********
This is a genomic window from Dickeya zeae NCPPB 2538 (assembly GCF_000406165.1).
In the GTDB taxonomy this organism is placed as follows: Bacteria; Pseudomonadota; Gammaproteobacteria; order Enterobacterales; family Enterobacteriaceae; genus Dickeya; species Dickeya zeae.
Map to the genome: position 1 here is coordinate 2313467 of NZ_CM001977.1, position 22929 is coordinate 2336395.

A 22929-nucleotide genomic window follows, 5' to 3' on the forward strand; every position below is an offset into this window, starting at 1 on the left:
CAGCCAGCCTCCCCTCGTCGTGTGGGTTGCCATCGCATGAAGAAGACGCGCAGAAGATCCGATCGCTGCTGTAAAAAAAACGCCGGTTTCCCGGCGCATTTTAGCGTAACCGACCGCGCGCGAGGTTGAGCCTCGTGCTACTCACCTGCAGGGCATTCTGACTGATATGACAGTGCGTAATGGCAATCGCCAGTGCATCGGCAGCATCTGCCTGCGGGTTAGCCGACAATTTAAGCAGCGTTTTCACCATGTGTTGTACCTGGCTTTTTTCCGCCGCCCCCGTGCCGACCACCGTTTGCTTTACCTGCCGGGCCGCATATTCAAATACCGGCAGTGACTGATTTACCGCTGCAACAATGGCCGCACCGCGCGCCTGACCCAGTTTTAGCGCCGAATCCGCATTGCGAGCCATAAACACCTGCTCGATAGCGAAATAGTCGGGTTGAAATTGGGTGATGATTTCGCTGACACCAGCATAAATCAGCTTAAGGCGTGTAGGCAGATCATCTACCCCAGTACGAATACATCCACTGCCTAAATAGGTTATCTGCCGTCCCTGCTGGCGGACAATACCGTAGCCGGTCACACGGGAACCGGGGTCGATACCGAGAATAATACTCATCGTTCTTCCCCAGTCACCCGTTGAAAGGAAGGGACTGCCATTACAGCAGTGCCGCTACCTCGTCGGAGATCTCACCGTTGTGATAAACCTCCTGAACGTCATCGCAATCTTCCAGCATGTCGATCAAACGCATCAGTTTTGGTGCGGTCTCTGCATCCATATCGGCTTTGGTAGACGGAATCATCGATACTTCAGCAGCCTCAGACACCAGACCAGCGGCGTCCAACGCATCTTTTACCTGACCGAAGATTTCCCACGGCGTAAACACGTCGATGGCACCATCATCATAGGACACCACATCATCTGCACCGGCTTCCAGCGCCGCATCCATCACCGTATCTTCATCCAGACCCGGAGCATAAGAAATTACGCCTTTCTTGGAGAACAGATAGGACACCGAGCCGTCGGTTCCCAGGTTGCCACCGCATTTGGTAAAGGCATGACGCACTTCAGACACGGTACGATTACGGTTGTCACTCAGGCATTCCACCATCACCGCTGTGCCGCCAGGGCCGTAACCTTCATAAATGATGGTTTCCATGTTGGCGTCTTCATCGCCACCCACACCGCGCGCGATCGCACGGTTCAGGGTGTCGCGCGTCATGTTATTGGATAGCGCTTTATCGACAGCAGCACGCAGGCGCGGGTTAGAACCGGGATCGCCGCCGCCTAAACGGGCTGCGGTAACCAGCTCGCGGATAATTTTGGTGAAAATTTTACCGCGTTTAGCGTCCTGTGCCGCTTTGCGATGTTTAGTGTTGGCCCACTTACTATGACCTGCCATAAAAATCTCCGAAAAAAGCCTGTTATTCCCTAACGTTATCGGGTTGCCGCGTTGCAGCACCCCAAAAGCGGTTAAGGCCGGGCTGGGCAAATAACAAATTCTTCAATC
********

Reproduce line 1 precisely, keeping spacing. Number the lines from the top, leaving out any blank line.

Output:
This is a genomic window from Dickeya zeae NCPPB 2538 (assembly GCF_000406165.1).